The importance of documented key performance indicators (KPIs) for lead generation cannot be overstated within the sales process. As the saying goes, what gets measured, gets done.
Here are KPIs that are essential to identifying the strengths and weaknesses of your sales function.
1. Number of companies contacted
An important component of lead generation is determining your addressable market and creating a target companies list. On a weekly and monthly basis you should be tracking how many companies you have been in contact with and have contacts for. Marketing scope drives messaging and calling strategy.
2. Number of contacts researched
Within your targeting, it is essential to outline the job titles and functions of budget holders, influencers and decision makers that you can source. Tracking the number of contacts being researched on a weekly and monthly basis can help plan prospecting based on functional responsibilities.
3. Number of LinkedIn connection invitations sent and accepted
If you’re leveraging effective lead generation techniques then LinkedIn should be something all your sales reps are using on a daily basis. If you’re ever worried that your team is “wasting their time on social media”, monitoring how many LinkedIn connection requests are being sent to prospects and how many are converting (as this is a good indicator of market interest and targeting).
Connecting on LinkedIn before an initial email and phone conversation breaks the ice. You’re also growing your professional network with prospects you want to connect with.
4. Number of LinkedIn InMails sent
This is another useful LinkedIn activity KPI. Tracking how many InMails your sales reps are using to connect with prospects will provide a tangible outcome to time spent on this platform. With each LinkedIn premium account there is a bank of InMails that should be leveraged. Make sure these are used for contacts who don’t connect or where you can’t source an email address.
5. Number of personalised emails sent
Are your sales reps sending well researched, personalised emails to contacts? If not, this is a good way to show prospects how your solution adds value to their unique situation by researching their responsibilities and company. We recommend measuring this activity metric across your sales reps to get them to commit to this activity, particularly where a contact is not connecting on LinkedIn. The more emails going out the more marketing leads you will generate – opens and clicks, website views and responses.
6. Social metrics (SSI)
A good KPI for social selling is LinkedIn’s social selling index (SSI). This index shows you how ‘socially engaged’ your sales people are. The score is calculated based on the amount of content they are sharing, and the engagement their posts are receiving from other users. To help push up their score, insist on LinkedIn publishing, as well as following and sharing content of influencers and prospects.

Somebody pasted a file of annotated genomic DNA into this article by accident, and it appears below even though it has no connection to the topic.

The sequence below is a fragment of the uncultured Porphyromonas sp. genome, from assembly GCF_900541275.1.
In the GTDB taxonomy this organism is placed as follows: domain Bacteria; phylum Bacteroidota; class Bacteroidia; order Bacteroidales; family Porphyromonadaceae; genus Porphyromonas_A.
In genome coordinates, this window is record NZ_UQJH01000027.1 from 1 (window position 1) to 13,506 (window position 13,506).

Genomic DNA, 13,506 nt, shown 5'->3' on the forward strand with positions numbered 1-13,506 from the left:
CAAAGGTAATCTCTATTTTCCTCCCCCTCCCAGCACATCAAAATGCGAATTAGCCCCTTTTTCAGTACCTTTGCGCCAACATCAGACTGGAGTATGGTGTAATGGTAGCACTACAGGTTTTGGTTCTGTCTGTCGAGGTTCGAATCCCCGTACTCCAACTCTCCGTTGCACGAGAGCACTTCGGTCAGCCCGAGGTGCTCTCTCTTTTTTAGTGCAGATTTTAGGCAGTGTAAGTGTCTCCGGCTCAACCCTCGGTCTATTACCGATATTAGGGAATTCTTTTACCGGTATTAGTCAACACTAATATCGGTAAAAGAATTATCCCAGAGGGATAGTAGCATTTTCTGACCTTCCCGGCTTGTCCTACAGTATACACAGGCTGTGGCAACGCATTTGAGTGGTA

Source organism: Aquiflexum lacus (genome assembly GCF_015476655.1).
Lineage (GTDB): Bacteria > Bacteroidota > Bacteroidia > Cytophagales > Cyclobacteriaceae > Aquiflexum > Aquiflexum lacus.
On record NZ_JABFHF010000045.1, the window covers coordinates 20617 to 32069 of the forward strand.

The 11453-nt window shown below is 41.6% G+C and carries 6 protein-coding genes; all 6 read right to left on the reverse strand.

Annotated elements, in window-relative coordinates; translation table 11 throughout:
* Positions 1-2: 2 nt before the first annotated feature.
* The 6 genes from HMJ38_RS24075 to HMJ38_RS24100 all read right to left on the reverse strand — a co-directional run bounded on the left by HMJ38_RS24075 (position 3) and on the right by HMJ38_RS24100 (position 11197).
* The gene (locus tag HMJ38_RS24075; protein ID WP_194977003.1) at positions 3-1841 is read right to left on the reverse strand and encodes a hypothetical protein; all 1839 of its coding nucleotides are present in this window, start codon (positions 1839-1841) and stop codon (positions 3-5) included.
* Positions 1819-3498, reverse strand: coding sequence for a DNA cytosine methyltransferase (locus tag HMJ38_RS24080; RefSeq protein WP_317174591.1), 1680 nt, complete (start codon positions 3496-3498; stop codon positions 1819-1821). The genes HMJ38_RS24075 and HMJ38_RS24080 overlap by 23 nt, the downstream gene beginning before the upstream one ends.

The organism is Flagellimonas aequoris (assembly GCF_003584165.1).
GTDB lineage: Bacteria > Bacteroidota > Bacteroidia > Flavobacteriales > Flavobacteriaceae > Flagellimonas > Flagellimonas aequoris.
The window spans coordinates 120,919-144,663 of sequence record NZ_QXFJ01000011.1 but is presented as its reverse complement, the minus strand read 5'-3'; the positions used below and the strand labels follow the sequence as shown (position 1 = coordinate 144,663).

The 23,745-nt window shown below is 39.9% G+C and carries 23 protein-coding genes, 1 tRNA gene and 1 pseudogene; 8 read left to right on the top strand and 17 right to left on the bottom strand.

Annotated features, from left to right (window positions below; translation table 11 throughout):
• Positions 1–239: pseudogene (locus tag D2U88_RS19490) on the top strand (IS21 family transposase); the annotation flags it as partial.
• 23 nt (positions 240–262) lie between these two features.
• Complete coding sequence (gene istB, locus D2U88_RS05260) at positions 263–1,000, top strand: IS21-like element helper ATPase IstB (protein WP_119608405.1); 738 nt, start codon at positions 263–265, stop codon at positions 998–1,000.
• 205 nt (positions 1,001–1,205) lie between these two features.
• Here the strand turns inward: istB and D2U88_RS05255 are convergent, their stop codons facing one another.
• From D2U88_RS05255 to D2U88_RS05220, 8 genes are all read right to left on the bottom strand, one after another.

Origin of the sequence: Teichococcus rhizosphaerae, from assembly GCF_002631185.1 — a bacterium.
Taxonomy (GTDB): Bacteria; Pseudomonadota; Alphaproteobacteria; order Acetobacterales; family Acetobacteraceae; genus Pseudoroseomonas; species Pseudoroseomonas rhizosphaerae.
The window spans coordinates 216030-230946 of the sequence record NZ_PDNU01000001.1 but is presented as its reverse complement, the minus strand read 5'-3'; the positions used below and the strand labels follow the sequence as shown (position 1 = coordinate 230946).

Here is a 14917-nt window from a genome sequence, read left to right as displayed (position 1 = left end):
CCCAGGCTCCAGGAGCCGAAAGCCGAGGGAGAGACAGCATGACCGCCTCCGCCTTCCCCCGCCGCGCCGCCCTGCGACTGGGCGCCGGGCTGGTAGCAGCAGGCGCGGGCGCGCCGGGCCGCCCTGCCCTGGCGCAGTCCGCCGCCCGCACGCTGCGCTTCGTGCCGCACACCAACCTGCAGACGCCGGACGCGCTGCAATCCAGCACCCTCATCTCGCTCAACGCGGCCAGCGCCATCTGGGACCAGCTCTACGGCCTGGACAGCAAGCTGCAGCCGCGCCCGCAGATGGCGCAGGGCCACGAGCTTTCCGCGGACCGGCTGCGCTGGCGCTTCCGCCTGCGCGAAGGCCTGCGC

7. Number of calls made
A critical part of early stage lead generation is making phone calls. This needs to happen in order to qualify a company and move them into the next stage of your sales cycle – or alternatively move them out of your pipeline. We’ve found that the number of calls made by sales reps is an important determining factor of how overarchingly successful they are and should be tracked and measured against the call target set. Cold calling is dead but this does not mean your reps should be making fewer calls. Instead they should be calling prospects who are engaging with their content. This can be determined from tools such as LinkedIn’s Who’s Viewed Your Profile and Hubspot’s Sidekick for Business.
8. Average and total talk time
What is the average talk time per call across your sales reps? This is a great measure for assessing the level of rapport they are generating. Total talk time is a multiple of this and how many calls they make. At Network Sunday the highest performing reps are those whose talk time is the highest. This measure helps identify which sales reps are struggling and can focus coaching and training efforts.
9. Sales accepted opportunities
The ultimate measure of success for inside sales is the number of sales accepted opportunities delivered each month (not appointments). A sensible target which drives quality not quantity should be put in place. Of course this will differ from company to company depending on market size, value and complexity of proposition. Be sure to get your reps to document each opportunity and put a Service Level Agreement (SLA) with field sales who need to accept or reject the opportunity shortly after it has been presented. Never measure inside sales on appointments that have not been qualified or do not meet the criteria of a real sales opportunity.
Effective lead generation is more than booking a name and a number
A strategy that is critical to longer sales cycles, multi-step engagements and enterprise sales, your lead generation process needs to focus on driving in qualified leads so that your sales rep can spend more time selling. It’s a process that needs to be defined and measured.